Insights Communication

A “must have” Quality for Data Analysts

Nse-obot Afaha 's photo
Nse-obot Afaha
·Oct 7, 2021·

4 min read

Insights Communication


Have you ever seen someone who tells a $10 story like it’s a $1000? 😊

In the words of David Kalt, CEO of, “An abundance of good candidates possess the technical skills to work with data. The difficult part is finding candidates that have the ability to demystify the data they’ve pulled and create an easy-to-understand and actionable narrative from it.”

Data analytics professionals and intending professionals often get all busy with technical skills, programming skills and analytical skills that they tend to underplay the importance of effective communication.

It is never enough to know a solution to a problem, one must be able to communicate this solution to others in the team for effective implementation.

Working as a Data Analyst isn’t a solo role, a successful Data analyst is a team player, and thus should be able to carry other non-technical team members along via communication.

Effective Communication is a Game Changer

Let’s say, I have a solution in my head, or even on my report dashboard. All these do not mean anything if I am not able to communicate my proposed solution to stakeholders in a comprehensive way.

That’s not to say that Data Analysts should be teaching mathematics and programming to executives. On the contrary, the magic is to take away technical details and share only the information executives can use.

It’s no surprise that decision makers, stakeholders, investors, or even your Boss want information that is easy to understand. Who doesn’t?

Life isn’t complicated , don’t try to make it complicated .😊😊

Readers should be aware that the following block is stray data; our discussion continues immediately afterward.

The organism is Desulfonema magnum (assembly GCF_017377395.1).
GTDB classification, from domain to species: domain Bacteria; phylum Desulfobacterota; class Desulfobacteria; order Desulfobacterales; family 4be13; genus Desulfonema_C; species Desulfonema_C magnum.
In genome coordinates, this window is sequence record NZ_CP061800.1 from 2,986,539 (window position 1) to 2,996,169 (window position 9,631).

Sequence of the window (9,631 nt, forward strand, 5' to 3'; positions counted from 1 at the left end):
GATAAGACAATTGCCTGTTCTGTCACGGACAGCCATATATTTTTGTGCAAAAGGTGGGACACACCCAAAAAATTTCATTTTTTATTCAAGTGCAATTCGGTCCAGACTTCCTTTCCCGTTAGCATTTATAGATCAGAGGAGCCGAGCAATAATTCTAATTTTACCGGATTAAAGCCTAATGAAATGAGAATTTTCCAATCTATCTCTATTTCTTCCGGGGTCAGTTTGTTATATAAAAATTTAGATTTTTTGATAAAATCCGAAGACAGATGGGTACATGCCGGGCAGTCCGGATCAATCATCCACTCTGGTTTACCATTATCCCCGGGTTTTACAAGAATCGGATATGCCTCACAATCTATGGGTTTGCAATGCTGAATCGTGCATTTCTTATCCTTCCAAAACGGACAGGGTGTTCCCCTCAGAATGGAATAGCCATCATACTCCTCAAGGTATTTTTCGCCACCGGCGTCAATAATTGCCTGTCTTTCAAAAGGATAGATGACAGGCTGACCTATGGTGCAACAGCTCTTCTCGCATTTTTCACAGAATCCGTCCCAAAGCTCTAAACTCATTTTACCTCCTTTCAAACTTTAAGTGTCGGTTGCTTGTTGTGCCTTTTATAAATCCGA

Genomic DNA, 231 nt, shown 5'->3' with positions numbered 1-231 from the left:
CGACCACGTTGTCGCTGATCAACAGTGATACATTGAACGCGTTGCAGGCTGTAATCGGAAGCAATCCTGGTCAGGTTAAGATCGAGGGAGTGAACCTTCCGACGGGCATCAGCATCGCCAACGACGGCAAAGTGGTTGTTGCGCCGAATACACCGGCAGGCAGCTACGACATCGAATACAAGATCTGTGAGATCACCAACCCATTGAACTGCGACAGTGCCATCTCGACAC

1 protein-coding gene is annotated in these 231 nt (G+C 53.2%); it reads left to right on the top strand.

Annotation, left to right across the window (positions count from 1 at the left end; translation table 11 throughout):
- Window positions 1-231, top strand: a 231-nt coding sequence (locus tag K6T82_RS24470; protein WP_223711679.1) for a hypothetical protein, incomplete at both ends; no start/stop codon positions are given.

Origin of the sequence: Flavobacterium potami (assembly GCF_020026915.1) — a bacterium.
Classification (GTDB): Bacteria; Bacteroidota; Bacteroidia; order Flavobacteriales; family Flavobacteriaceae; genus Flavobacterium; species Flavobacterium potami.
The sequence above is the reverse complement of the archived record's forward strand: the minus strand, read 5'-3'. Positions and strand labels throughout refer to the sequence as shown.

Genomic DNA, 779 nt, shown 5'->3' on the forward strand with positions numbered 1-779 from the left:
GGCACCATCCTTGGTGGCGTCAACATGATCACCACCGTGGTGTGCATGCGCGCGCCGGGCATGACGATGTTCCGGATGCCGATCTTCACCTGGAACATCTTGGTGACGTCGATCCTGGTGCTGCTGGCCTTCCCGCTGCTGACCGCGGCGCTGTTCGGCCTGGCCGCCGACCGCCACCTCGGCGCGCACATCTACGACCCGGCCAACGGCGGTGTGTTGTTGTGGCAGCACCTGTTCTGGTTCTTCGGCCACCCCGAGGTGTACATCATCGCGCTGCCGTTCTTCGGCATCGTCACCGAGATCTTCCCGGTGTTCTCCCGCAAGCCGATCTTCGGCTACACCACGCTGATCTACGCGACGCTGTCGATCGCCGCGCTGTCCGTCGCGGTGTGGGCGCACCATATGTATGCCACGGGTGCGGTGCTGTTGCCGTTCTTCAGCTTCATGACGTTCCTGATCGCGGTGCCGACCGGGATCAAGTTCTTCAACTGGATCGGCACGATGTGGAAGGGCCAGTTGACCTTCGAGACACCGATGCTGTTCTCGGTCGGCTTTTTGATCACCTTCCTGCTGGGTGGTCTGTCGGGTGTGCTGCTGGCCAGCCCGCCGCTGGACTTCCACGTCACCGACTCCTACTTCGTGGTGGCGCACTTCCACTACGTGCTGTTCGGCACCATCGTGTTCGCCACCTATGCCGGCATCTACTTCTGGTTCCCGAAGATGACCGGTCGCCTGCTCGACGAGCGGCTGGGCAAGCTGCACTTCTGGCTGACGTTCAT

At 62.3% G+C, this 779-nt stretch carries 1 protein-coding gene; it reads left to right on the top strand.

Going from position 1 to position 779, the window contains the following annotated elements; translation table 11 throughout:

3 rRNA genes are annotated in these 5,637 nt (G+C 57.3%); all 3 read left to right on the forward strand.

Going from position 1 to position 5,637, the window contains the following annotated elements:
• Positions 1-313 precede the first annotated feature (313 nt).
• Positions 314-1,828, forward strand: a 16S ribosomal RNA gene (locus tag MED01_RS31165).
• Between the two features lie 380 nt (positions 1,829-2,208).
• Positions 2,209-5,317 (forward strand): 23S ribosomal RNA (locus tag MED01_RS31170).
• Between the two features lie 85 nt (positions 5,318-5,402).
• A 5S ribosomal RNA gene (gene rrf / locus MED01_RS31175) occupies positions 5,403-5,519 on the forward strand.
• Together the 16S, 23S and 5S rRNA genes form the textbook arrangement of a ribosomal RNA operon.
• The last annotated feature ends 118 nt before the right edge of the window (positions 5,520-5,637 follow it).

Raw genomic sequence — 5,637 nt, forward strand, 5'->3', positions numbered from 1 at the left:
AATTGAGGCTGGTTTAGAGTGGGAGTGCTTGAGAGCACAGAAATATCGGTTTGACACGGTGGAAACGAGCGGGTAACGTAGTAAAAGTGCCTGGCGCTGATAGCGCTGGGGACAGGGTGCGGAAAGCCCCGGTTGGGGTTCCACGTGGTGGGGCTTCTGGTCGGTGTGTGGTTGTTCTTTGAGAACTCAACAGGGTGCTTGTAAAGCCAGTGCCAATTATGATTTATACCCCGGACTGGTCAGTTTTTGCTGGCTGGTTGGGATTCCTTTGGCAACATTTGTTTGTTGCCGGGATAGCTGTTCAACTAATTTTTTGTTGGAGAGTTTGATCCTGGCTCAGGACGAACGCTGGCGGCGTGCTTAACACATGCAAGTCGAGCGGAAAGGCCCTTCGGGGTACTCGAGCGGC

I understand that Overcoming the gap in communication style between executives and data analysts is challenging, especially when you have too many numbers to deal with; but it is achievable.

You have to become intentional about how to speak, what to say or not say, and most importantly speak the audience’s language.

How you should do it

One might say that speaking ‘quantitative’ and ‘qualitative’ can cause confusion on both sides. ” I know you’re probably thinking of how to relate those values to real life situations.

Listening is all important

To be great at communication, one must first learn the act of listening. That means not only listening patiently and carefully when management explains its concerns or business problems, but also asking the right questions to refine your understanding of the problem and the challenges that surround it.

“Most people do not listen with the intent to understand; they listen with the intent to reply." --Stephen R. Covey

As a business analyst, it is required that you listen carefully to understand what the problem is, what the stakeholders desire and of course what resources are Available for implementation.

When experts talk about making analytics easy to understand, they often emphasize the end of the process, the sharing of final results with clients.

No matter how good and accurate your analysis might be, it has no impact without effective communication.

Aside from the act of good listening, A Data Analyst must go beyond the data sets.

That means seeking out information sources beyond the data set. Library research, conversations with subject matter experts and studying past projects done by your peers can help you better understand the significance of any problem in a business context.

Talk is cheap. Anyone can analyze data, what sets you apart is your ability to turn insights generated from data sets into actionable plans.

Facts are facts, but your client may not know just what to do with the facts you present. Developing a process that supports data-driven decision making calls for input from both executives and the analytics team.

The true value of big data comes from the analysis and interpretation of the numbers. If you can’t analyze the numbers to gain insight, they become meaningless.

Data visualization helps to quickly and clearly tell the story that the numbers represent.


In conclusion…

An effective data analysis process and communication must:

  • Be tailored for the audience

  • Set up a clear framework to ensure everyone is on a common ground when interpreting the numbers

*Tell a story

*Contain Actionable plan for execution

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